Men fight and lose the battle, and the thing that they fought for comes about in spite of their defeat, and when it comes turns out not to be what they meant, and other men have to fight for what they meant under another name. (William Morris - A Dream of John Ball)

Monday, August 16, 2021

Injustice in the Labour Party


Whilst I was away for a few days I missed (for the first time in a couple of years) a meeting of the General Committee of Brighton Pavilion Constituency Labour Party (CLP), of which I am proud to be Chair. I was also proud to hear that our GC expressed solidarity with Ken Loach, the socialist film-maker who has - quite absurdly - been expelled from the Labour Party.

The repellent use of administrative means to resolve political differences in the Labour Party has now reached a ridiculous stage, at which individuals are being “auto-excluded” unless they can disprove the allegation that they are associated with”proscribed organisations” which are barely even organisations.


Ken Loach has a lifetime of commitment to socialist ideals, but has not always been a Labour Party member - eight years ago I was critical on this blog of his decision to launch the short-lived (and badly titled) “Left Unity”. When socialists such as Loach felt they could join the Party that was a very good sign that our Party was avoiding the decline into irrelevance which has been the fate of many European social democratic parties this century.


Whilst this one expulsion has attracted particular attention, there are others subject to similarly unjustifiable administrative action, including a former member of my UNISON branch, Leah Levane and my old friend and comrade Graham Bash - someone who has given exemplary service to our Party and movement over many decades.


Ironically, on the day that my CLP, in my absence, rightly expressed solidarity with Ken Loach, my partner and I met up with  a former UNISON comrade who had been part of our fight against a political witch hunt in UNISON twenty years ago. We reflected upon the approach of “guilty until proven innocent” which had been applied then in our trade union and is applied now in our Party, and also upon the smearing of those who oppose such witch-hunting.


In UNISON at the turn of the century (and from time to time subsequently) those whom the union bureaucracy wanted rid of were frequently accused of bullying and harassment - and those who argued against obviously politically motivated misuse of disciplinary procedures were accused of defending such bullying and, by extension, of being bullies themselves.


In today’s Labour Party those whom the Party bureaucracy want rid of face allegations of anti-semitism - and those who protest at what they see as politically motivated misuse of the Party’s rules and procedures are accused of defending anti-semitism, and hence of being anti-semitic themselves.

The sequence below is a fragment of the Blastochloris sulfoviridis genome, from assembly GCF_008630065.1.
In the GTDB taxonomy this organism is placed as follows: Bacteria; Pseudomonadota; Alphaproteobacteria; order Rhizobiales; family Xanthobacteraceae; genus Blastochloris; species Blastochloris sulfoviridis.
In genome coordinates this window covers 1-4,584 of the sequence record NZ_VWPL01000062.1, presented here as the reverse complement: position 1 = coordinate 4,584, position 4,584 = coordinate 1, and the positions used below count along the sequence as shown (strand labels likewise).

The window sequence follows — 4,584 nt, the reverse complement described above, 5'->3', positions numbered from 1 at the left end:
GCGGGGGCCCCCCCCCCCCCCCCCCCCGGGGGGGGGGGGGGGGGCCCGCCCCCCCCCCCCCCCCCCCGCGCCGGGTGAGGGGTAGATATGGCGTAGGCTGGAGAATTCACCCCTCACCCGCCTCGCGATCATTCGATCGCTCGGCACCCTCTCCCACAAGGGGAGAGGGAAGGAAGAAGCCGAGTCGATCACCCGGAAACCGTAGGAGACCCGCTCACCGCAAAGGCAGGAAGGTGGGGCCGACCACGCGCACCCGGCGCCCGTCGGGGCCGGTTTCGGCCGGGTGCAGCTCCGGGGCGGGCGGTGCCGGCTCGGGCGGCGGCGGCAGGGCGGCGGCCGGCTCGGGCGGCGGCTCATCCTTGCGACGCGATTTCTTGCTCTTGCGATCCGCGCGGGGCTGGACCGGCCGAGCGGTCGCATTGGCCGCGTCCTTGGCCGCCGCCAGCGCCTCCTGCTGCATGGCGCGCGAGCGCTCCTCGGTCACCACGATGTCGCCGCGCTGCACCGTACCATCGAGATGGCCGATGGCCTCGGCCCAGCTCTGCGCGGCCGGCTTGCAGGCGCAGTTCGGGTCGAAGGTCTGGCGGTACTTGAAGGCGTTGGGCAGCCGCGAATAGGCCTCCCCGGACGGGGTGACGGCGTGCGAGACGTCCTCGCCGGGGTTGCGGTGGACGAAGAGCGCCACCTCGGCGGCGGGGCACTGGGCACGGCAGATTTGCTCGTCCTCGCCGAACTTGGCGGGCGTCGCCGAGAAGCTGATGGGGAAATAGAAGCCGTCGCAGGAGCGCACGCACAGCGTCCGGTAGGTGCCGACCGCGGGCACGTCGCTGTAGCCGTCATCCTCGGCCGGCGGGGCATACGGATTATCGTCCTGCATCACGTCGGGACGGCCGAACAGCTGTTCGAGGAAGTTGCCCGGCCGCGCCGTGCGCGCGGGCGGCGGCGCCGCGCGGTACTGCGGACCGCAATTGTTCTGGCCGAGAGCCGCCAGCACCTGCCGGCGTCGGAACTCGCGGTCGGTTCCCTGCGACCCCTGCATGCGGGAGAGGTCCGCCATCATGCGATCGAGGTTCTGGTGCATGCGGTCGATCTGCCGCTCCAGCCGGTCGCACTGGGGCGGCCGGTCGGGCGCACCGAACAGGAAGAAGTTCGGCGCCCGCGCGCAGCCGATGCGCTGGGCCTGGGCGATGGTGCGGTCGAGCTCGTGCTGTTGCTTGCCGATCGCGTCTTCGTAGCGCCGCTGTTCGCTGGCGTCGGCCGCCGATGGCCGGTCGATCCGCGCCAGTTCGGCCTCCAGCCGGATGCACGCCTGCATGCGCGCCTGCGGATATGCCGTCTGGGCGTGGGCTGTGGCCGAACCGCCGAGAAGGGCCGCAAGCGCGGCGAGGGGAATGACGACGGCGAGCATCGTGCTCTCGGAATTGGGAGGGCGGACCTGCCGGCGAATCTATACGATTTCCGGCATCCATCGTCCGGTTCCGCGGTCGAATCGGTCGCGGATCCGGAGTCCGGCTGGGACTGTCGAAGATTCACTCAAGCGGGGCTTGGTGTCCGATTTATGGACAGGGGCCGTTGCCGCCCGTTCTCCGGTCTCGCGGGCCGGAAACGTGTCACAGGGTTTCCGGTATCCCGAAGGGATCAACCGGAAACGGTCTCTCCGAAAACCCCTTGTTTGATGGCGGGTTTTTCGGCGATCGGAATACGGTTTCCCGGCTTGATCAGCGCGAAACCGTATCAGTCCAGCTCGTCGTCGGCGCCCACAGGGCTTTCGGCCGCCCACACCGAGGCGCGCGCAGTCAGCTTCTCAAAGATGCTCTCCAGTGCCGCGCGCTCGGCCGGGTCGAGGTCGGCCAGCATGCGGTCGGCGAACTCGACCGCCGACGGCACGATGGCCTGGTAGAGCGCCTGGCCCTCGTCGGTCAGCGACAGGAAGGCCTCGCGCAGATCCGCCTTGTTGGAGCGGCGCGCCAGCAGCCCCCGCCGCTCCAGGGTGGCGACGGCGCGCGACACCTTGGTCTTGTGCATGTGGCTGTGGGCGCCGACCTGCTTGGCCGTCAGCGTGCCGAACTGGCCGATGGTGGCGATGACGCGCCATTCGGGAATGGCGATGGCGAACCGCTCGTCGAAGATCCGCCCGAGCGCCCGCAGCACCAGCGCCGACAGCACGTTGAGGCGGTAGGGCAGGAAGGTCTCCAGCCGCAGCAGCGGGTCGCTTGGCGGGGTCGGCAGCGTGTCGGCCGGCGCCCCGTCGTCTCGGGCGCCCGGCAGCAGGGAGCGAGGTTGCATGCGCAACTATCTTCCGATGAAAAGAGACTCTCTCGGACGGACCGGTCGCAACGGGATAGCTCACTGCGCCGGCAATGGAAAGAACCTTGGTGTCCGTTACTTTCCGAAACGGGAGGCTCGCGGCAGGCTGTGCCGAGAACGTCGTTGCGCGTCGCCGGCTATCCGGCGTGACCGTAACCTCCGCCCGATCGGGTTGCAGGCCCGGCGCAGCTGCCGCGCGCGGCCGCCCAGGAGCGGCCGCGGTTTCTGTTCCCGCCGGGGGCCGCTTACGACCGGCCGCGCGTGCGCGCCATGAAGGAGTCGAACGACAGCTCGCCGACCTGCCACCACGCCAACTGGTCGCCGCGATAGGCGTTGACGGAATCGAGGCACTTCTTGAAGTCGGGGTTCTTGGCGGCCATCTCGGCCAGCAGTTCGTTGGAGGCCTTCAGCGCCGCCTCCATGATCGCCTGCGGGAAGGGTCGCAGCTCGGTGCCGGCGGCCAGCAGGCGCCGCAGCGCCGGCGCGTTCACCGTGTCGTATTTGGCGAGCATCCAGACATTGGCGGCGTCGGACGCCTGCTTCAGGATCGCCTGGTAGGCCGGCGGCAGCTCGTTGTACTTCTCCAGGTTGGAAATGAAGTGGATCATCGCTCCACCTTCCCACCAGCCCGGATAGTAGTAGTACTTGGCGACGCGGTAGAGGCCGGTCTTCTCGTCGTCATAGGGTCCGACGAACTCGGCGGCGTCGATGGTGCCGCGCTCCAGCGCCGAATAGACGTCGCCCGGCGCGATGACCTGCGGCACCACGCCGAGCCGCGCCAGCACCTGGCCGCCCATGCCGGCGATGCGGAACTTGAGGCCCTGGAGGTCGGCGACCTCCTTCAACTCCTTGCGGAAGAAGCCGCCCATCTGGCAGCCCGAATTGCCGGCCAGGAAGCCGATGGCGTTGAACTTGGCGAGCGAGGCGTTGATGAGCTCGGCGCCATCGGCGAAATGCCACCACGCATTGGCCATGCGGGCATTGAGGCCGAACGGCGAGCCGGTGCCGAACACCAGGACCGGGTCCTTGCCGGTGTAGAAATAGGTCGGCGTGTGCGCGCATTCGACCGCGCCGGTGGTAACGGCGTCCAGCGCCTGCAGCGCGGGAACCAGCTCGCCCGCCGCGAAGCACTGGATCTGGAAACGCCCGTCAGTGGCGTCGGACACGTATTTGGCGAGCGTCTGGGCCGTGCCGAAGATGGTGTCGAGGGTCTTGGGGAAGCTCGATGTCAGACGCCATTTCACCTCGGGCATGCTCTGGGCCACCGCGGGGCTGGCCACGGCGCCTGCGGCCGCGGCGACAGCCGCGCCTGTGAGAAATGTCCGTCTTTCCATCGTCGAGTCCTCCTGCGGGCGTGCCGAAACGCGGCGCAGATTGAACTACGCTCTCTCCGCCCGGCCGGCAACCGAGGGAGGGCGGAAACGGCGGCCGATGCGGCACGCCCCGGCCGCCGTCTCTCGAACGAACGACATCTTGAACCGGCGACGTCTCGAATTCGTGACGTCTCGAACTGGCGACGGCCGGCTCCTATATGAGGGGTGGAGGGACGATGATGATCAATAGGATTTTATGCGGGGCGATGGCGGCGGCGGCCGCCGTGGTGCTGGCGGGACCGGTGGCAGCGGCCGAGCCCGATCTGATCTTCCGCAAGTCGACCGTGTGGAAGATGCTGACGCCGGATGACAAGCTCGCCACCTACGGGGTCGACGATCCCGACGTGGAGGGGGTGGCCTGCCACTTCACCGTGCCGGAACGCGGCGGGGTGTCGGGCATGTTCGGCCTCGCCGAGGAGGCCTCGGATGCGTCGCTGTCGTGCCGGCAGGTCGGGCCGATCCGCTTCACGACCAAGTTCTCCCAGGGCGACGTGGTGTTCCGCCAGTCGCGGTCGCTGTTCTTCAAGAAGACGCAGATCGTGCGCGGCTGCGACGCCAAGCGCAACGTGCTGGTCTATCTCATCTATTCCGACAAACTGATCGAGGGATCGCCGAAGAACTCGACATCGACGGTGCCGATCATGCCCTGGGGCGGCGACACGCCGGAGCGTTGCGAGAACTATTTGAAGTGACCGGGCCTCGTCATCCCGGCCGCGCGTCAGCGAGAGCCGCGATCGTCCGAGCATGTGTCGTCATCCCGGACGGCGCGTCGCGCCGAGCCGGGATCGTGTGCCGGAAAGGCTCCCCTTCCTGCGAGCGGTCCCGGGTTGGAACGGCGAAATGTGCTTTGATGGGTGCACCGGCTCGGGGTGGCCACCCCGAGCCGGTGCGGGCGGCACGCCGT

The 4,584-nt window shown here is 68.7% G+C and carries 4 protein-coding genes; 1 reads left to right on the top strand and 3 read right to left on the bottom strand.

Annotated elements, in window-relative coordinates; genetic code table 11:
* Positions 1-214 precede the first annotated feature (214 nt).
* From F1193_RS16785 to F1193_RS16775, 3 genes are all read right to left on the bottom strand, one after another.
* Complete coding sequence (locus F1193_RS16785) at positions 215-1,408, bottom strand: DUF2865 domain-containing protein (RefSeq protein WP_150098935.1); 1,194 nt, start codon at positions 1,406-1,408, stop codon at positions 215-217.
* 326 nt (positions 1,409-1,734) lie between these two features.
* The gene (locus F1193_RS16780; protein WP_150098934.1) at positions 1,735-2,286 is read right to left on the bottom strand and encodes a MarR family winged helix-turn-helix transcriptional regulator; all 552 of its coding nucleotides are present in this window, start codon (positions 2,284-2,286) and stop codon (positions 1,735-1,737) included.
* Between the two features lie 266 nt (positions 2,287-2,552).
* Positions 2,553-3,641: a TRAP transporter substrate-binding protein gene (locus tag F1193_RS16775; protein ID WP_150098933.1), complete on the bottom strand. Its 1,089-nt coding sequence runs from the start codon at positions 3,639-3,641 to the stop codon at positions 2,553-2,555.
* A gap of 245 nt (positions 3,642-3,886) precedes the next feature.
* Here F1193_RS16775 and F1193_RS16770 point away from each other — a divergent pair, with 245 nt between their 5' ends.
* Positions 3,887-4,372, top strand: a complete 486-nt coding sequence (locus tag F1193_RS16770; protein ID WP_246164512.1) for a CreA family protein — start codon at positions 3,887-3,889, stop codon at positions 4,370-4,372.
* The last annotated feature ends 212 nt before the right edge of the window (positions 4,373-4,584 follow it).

This is not to say, of course, that there was never any bullying in UNISON (either then or now) (indeed, over the course of twenty five years as a Branch Secretary and fourteen as a members of the UNISON National Executive Council (NEC) I witnessed a fair bit, though rarely from those accused of it). Nor indeed is it to say that there is no anti-semitism among Labour Party members, nor (of course) that action should not be taken against members responsible for anti-semitic conduct.


However, the shared features of political witch hunts, which can be very obvious, include “guilt by association” and “guilty until proven innocent”. I have seen these time and again over a lifetime of labour movement activism and see them again now in today’s Labour Party. The motive for the current misuse of Labour Party administrative procedures is plainly to discourage socialists from Labour Party activism and encourage them to leave the Party.


This desired objective is being achieved by the actions of those who joined the Party  as individual “fans” of our former Leader and are now departing because they simply can’t bear what they see the Party becoming. Waiting outside the Party are those in various small organisations hoping to recruit disillusioned ex-Labour Party members. They won’t have much joy with people whose engagement with politics has always been about their own individual feelings rather more than any experience of collective activity.


Of course the answer to injustice is not to do what the perpetrators of injustice want you to do - the result of the elections to the Conference Arrangements Committee have demonstrated that socialist ideas continue to be held by a majority of Party members, but the right-wing candidates (who self-identify as centre-left) secured their best share of the vote in six years. Every individual socialist who gives up their Party card contributes to the project of those who want to eliminate socialism from the Party and, by extension, from our society.


Now more than ever socialists are needed inside the Labour Party - not keeping quiet about our socialism but campaigning positively for the changes we need. Perhaps one day Ken Loach will make a film about it!